In 1492, Columbus made one great discoverie: He was the first who recorded observation of a cigar being smoked. One of the explorer’s officers, Roderigo de Xeres, saw a tribe of Indians in San Salvador smoking large cone-shapes rolls of tobacco.
Spain, where tobacco was first cultivated for its medicinal properties, was the first country to manufacture cigars. Portuguese and Spanish sailors expanded the habit of smoking and transported the plant to the far corners of the earth. In the 1850s, Cuba became the world leader and premier manufacturer of fine cigars. Cuban cigars are "Puros," a Spanish word meaning "pure." Puros means that all of the tobacco used in the cigar (wrapper, binder and filler) comes from the country of origin. Cuba, Mexico, and the Dominican Republic are three countries that produce Puros. Today, premium cigars are hand-rolled in the Caribbean, South America, Central America, the United States, and many other parts of the world. Cigars are made from tobaccos from several countries. It is the combination of tobaccos used from various countries that determines the flavor of the cigar, not the country in which it is rolled. In countries with a tradition of cigar-rolling, rollers produce better-constructed cigars. The Dominican Republic became the number one manufacturer in the booming cigar market of the 1990s. In this country are generations of skilled cigar-rollers and families who have developed the art and science of cigar-growing to its highest level. There are also many Cubans who have resettled in the Dominican Republic and have continued their cigar businesses there.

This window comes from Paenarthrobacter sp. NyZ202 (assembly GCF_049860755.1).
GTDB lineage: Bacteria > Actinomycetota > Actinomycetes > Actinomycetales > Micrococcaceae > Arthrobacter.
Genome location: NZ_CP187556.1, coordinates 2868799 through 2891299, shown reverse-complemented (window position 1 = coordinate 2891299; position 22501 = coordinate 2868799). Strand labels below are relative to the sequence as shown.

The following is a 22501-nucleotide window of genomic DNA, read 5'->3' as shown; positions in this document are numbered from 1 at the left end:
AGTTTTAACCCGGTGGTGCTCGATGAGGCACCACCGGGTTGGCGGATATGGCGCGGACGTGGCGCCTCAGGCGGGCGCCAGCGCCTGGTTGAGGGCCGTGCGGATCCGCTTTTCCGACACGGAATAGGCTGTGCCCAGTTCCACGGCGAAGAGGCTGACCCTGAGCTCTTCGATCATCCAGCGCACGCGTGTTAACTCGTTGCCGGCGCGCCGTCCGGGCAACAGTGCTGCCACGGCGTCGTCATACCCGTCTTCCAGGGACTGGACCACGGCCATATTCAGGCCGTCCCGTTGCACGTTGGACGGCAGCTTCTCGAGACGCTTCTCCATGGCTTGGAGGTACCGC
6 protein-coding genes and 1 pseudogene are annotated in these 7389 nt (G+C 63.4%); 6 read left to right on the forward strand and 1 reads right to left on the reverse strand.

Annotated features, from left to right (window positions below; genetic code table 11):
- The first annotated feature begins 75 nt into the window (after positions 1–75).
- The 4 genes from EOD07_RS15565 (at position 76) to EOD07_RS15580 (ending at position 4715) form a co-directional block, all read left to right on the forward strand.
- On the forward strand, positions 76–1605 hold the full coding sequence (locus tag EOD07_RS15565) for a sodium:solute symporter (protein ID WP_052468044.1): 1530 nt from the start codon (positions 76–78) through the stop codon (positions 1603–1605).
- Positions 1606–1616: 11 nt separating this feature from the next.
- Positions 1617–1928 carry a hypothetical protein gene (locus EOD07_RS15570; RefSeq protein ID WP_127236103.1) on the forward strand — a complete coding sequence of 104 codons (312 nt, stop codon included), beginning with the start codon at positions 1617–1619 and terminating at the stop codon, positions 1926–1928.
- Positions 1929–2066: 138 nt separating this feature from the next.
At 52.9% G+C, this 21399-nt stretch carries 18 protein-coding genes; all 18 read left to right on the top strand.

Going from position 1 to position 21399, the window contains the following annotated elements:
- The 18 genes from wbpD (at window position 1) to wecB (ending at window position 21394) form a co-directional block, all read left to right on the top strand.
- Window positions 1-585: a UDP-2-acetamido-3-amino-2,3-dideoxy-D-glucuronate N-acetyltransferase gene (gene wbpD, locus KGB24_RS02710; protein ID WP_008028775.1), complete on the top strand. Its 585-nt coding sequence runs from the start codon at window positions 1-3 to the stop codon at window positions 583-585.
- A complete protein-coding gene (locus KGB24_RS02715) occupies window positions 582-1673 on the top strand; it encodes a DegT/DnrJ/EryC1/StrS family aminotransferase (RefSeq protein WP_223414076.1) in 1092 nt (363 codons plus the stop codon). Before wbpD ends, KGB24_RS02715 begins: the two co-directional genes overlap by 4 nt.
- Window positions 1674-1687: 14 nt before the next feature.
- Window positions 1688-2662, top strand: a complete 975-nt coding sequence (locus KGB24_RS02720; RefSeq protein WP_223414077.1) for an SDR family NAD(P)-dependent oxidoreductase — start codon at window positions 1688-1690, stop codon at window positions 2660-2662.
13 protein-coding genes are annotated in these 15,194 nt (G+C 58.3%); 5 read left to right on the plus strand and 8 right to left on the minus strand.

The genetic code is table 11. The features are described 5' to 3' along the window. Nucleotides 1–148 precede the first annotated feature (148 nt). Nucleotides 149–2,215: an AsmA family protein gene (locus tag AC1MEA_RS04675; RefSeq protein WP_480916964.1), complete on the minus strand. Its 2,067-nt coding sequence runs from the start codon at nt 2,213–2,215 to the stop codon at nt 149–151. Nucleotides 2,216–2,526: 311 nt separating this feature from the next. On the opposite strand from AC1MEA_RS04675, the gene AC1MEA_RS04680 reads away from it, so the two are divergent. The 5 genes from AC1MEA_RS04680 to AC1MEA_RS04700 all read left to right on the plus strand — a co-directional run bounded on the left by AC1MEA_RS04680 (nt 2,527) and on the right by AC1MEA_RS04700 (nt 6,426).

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History of Cigars
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